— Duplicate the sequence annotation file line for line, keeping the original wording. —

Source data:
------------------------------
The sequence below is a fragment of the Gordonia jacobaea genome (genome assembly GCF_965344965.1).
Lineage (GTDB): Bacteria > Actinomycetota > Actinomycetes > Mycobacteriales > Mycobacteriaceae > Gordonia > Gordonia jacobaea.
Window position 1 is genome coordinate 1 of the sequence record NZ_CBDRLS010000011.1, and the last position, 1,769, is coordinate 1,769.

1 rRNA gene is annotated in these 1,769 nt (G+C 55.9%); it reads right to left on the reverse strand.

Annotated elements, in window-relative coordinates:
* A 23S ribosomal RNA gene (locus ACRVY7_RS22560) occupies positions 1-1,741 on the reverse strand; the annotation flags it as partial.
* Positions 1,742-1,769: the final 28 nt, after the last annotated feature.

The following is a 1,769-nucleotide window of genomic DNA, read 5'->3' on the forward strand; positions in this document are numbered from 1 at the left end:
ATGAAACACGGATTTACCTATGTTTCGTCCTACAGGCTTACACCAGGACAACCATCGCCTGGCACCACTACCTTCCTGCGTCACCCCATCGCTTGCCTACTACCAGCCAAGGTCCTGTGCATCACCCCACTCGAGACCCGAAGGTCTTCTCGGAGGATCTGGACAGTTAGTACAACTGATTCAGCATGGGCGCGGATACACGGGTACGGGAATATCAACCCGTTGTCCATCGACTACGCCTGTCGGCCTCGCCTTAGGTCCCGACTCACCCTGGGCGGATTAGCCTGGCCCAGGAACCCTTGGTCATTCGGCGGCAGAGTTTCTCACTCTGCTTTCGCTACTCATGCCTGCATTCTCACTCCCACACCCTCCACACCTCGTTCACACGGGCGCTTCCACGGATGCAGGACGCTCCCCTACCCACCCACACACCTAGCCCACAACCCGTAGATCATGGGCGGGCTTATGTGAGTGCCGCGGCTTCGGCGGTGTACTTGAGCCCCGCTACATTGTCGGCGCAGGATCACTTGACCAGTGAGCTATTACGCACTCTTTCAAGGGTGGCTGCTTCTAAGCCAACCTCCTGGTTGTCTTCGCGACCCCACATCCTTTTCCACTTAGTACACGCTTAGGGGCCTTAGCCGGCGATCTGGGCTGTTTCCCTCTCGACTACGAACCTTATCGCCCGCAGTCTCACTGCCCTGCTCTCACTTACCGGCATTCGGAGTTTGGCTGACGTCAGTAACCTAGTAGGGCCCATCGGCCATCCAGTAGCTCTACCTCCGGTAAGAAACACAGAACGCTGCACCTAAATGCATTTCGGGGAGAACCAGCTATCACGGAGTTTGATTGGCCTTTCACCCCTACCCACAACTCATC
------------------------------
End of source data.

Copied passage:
The sequence below is a fragment of the Gordonia jacobaea genome (genome assembly GCF_965344965.1).
Lineage (GTDB): Bacteria > Actinomycetota > Actinomycetes > Mycobacteriales > Mycobacteriaceae > Gordonia > Gordonia jacobaea.
Window position 1 is genome coordinate 1 of the sequence record NZ_CBDRLS010000011.1, and the last position, 1,769, is coordinate 1,769.

1 rRNA gene is annotated in these 1,769 nt (G+C 55.9%); it reads right to left on the reverse strand.

Annotated elements, in window-relative coordinates:
* A 23S ribosomal RNA gene (locus ACRVY7_RS22560) occupies positions 1-1,741 on the reverse strand; the annotation flags it as partial.
* Positions 1,742-1,769: the final 28 nt, after the last annotated feature.

The following is a 1,769-nucleotide window of genomic DNA, read 5'->3' on the forward strand; positions in this document are numbered from 1 at the left end:
ATGAAACACGGATTTACCTATGTTTCGTCCTACAGGCTTACACCAGGACAACCATCGCCTGGCACCACTACCTTCCTGCGTCACCCCATCGCTTGCCTACTACCAGCCAAGGTCCTGTGCATCACCCCACTCGAGACCCGAAGGTCTTCTCGGAGGATCTGGACAGTTAGTACAACTGATTCAGCATGGGCGCGGATACACGGGTACGGGAATATCAACCCGTTGTCCATCGACTACGCCTGTCGGCCTCGCCTTAGGTCCCGACTCACCCTGGGCGGATTAGCCTGGCCCAGGAACCCTTGGTCATTCGGCGGCAGAGTTTCTCACTCTGCTTTCGCTACTCATGCCTGCATTCTCACTCCCACACCCTCCACACCTCGTTCACACGGGCGCTTCCACGGATGCAGGACGCTCCCCTACCCACCCACACACCTAGCCCACAACCCGTAGATCATGGGCGGGCTTATGTGAGTGCCGCGGCTTCGGCGGTGTACTTGAGCCCCGCTACATTGTCGGCGCAGGATCACTTGACCAGTGAGCTATTACGCACTCTTTCAAGGGTGGCTGCTTCTAAGCCAACCTCCTGGTTGTCTTCGCGACCCCACATCCTTTTCCACTTAGTACACGCTTAGGGGCCTTAGCCGGCGATCTGGGCTGTTTCCCTCTCGACTACGAACCTTATCGCCCGCAGTCTCACTGCCCTGCTCTCACTTACCGGCATTCGGAGTTTGGCTGACGTCAGTAACCTAGTAGGGCCCATCGGCCATCCAGTAGCTCTACCTCCGGTAAGAAACACAGAACGCTGCACCTAAATGCATTTCGGGGAGAACCAGCTATCACGGAGTTTGATTGGCCTTTCACCCCTACCCACAACTCATC